Saturday, February 21, 2015

Transitioning to AO Year 4

We are nearing the end of The Boy's second term of AmblesideOnline's year 3.5.  This is an extra year that doesn't follow the history rotation and has a little bit of a lighter load to help students transition from year 3 to 4, or to introduce older students who may be coming to AO and aren't sure where to start.  (Remember, AO years to necessarily correspond to grade levels.)  I debated for quite a while as to whether he was ready for year 4 this school year, and due to sensory issues, dysgraphia, and undiagnosed dyslexia, I thought a more gradual easing into the "hard stuff" would be best.

There is a jump in expectations in a Charlotte Mason education around age 10.  This is when grammar, Plutarch's Lives (citizenship), dictation (instead of just copywork), and full Shakespeare plays are added.  Its also the age where most students will be able to do at least a couple of the readings (history, literature, natural history, etc.) on their own.  He still isn't ready for that, but I decided that two terms of year 3.5 is enough, and we will soon begin year 4!  The books scheduled in 3.5 are good, but I am more than ready for more "meaty" readings, and I think he is too, as his narration skills have improved, and so has his self-control and attention span.

Here is how I have gradually introduced the more advanced subjects into our day.  We finished year 3 with about 3 readings a day, 4 days a week.  If we actually had 5 full days at home, then somedays would have 2 readings, but it is typical for Friday's to be kept fairly open for appointments and field trips, and homeschool get-togethers. Anyway, with year 3.5, I kept the load at 3 readings a day so he would be ready to transition to year 4 more easily.

We started grammar towards the end of year 3, and do less than half a lesson at a time, twice a week.  With year 4, I will back down to once a week and try to do a bit more than half a lesson in one sitting.  We did Publicola as his first Plutarch study, and spread it out over about 14 weeks (instead of 1 term of 12 weeks), reading a bit once a week.  We also did his first full-length Shakespeare - Hamlet - during term 1, and are on track to finish Midsummer Night's Dream this term.  We have not begun dictation, nor written narrations, and due to his dysgraphia, it will be the hardest for him.

As you can see, I have already added the more intimidating subjects while the readings for year 3.5 were easier. I see it as taking the stairs one at a time, instead of jumping up them with both feet!  I didn't do the year exactly as written - since I wasn't planning on all 3 terms, I rearranged some things, and dropped some since we had already read them.  Also, my starting year 4 in March, I'll have 4 terms if needed, and will still be able to start year 5 when he hits 6th grade.  I do have a copy of a 42-week schedule for year 4 and am working on tweaking it to work for him.  I would rather move forward into the best books of year 4 at a slower pace (42 instead of 36 weeks), at this point, then to continue at a faster pace with less worthy books.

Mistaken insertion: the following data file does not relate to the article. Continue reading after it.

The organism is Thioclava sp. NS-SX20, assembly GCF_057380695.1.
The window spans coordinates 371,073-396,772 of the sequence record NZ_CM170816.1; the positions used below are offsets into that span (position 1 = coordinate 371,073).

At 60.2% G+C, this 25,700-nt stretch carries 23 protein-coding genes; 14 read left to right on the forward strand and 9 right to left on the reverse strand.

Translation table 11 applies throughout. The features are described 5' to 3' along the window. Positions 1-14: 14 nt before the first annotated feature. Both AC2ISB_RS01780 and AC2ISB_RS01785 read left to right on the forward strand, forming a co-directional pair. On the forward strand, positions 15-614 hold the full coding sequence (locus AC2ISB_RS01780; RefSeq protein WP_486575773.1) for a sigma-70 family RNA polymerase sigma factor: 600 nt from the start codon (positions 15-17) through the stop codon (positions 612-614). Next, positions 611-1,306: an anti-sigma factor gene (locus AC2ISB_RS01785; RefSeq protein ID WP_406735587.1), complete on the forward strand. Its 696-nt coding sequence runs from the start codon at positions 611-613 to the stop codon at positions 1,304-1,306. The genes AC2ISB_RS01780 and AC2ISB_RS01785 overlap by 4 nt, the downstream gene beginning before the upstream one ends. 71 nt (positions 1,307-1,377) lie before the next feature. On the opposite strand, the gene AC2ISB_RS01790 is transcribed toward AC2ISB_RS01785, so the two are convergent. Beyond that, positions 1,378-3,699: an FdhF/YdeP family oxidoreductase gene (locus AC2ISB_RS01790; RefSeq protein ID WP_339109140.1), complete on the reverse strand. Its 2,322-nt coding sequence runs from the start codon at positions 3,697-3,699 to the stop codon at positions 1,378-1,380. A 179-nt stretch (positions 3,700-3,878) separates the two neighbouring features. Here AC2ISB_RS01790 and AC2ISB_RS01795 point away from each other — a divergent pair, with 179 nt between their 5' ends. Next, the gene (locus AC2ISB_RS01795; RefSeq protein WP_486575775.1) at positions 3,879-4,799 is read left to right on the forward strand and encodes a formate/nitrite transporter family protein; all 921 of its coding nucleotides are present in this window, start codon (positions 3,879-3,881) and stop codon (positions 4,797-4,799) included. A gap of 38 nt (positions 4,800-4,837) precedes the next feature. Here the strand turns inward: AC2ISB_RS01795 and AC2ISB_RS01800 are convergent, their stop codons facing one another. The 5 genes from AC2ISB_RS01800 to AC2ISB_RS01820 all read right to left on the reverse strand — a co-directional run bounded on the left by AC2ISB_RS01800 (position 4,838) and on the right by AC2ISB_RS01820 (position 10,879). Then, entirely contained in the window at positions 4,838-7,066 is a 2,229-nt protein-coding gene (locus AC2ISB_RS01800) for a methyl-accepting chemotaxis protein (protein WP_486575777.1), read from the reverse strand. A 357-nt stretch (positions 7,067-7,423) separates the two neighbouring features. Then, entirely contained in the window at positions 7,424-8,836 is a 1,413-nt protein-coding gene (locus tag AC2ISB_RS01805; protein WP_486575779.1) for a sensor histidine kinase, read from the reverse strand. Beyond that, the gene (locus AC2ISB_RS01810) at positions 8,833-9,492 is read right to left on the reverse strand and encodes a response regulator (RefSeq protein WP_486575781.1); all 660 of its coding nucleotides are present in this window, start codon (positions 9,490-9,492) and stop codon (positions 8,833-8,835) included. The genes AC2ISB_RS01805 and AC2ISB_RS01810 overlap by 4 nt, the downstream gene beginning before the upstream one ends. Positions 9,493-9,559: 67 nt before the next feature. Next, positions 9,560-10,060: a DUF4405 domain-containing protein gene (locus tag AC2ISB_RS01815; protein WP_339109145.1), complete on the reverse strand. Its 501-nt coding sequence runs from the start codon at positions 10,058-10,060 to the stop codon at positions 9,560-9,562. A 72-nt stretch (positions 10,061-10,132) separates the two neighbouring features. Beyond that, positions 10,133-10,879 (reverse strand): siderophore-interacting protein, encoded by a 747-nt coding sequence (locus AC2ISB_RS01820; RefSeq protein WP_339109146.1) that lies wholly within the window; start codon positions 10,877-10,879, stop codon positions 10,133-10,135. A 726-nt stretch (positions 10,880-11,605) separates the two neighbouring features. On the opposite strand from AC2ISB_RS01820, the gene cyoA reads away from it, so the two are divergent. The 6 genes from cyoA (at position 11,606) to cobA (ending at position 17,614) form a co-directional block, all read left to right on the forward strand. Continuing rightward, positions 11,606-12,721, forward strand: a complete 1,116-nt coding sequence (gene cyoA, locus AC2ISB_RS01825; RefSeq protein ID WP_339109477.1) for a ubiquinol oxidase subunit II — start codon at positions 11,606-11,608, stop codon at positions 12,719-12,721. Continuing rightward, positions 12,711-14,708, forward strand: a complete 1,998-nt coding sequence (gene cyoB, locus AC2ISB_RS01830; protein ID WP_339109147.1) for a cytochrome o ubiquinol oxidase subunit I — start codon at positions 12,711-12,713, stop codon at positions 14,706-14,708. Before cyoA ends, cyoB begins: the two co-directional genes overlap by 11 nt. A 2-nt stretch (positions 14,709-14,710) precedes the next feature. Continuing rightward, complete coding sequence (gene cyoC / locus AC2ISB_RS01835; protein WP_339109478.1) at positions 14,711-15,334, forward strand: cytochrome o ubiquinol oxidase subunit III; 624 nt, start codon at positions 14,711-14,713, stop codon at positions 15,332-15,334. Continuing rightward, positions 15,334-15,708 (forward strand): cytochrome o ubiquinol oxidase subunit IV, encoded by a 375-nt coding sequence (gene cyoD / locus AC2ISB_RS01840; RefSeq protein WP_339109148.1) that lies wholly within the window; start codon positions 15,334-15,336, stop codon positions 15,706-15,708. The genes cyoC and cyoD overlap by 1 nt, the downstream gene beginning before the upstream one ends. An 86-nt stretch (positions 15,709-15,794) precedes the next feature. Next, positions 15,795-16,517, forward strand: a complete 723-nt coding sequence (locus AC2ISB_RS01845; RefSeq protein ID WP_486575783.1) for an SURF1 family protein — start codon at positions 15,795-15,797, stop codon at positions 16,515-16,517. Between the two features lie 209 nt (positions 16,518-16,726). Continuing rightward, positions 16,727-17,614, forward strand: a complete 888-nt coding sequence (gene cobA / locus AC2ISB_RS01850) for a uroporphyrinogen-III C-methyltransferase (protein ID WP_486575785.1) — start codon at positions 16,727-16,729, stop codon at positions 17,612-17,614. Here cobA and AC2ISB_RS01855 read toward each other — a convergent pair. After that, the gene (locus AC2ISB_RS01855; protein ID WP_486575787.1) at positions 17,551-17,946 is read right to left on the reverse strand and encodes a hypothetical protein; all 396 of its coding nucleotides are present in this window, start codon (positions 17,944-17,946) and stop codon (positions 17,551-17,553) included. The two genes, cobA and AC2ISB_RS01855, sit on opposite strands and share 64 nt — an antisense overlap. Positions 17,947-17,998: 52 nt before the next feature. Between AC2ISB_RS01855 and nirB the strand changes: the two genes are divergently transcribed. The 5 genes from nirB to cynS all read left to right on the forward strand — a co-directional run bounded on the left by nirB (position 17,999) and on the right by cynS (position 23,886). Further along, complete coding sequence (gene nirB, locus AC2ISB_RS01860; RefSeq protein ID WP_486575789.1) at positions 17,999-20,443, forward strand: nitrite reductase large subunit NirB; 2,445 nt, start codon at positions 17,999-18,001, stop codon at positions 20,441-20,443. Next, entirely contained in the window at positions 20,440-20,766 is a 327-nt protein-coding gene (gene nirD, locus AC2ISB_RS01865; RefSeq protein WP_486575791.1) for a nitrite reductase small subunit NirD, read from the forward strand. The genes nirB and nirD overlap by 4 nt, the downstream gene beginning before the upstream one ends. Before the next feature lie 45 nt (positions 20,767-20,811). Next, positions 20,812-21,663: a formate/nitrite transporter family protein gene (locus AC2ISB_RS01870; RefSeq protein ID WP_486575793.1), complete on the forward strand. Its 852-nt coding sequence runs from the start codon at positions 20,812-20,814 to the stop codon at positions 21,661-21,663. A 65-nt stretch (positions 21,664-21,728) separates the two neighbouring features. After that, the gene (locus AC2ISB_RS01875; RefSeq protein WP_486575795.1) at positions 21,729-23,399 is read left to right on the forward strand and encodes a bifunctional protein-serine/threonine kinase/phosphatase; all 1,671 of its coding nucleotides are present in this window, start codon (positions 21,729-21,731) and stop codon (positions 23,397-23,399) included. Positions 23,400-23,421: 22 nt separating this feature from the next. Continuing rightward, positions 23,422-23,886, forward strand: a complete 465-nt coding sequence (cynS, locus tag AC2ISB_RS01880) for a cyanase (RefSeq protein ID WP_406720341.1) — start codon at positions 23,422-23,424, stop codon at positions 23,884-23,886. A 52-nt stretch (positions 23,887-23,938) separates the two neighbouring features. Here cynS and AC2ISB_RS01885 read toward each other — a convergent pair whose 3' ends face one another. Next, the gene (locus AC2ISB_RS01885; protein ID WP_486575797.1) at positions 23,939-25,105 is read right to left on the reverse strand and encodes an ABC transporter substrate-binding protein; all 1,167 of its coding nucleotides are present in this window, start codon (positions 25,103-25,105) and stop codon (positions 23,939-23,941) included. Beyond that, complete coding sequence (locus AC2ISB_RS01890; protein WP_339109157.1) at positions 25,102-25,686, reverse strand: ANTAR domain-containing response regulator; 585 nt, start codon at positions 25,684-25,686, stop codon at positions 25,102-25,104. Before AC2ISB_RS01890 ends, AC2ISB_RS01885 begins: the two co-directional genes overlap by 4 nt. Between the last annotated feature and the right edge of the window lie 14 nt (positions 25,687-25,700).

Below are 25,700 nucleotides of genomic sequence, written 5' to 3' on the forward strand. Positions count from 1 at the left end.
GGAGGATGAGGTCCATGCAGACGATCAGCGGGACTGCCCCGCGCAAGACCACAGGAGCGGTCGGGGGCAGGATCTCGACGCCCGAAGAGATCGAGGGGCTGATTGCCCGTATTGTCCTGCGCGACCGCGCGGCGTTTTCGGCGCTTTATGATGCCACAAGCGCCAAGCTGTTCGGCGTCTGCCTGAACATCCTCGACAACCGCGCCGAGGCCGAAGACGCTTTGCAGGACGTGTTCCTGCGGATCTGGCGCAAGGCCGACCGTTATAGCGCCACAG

Who else is combating the February blahs with some school-planning sessions?

(Now for those that have read this far, and want more details, please leave a comment with what exactly you want to know, and I will be glad to do a second post with more year 3.5 details.)

Tuesday, February 10, 2015

Keeping in Progress

For this month's Keeping Company link-up, some questions were proposed, and I decided to use them as the basis for this post.  I like easy. :)

My favorite part of keeping a commonplace is being intentional.  Knowing I want to keep a record of what is important to me, I begin to *seek* for what is important.

One of several pages since I began "keeping" last month

I do my common placing wherever I read the book.  Sometimes its in the bedroom - that's my reading home-base.  I keep all my colorful gel pens and my notebooks in the bedside table drawers, and the books I'm currently reading (or plan on reading this year) on top.  I also enjoy reading in my comfy living room chair, which is just outside the bedroom, so its easy to bring my notebook and pen out and write there instead.  The other place I write is next to my computer - usually only when I found the quote online and that's the easiest way to save it.  (I do also use Evernote, and have a Commonplace notebook there for saving quotes as well, which works when on the go.)

My reading and keeping "home base"

I get my inspiration from whatever books I'm reading each week.  I follow several book discussions at Ambleside Online (what a great forum!), plus I'm reading the Bible through in a year again.  I'm also reading a couple more books on my own!  I love having a different book to read each day of the week, plus a "fun" one to fill in any extra reading time I get.

Currently, in addition to the Bible, I'm reading Stepping Heavenward (love it!), Charlotte Mason's Volume 2: Parents and Children, Tennyson's Idylls of the King, Chesterton's Everlasting Man,  Adler's How to Read a Book, and I am about to begin Watership Down.  In spurts I also get back to Endangered Minds, Handbook of Nature Study, and books related to health challenges, such as Trim Healthy Mama.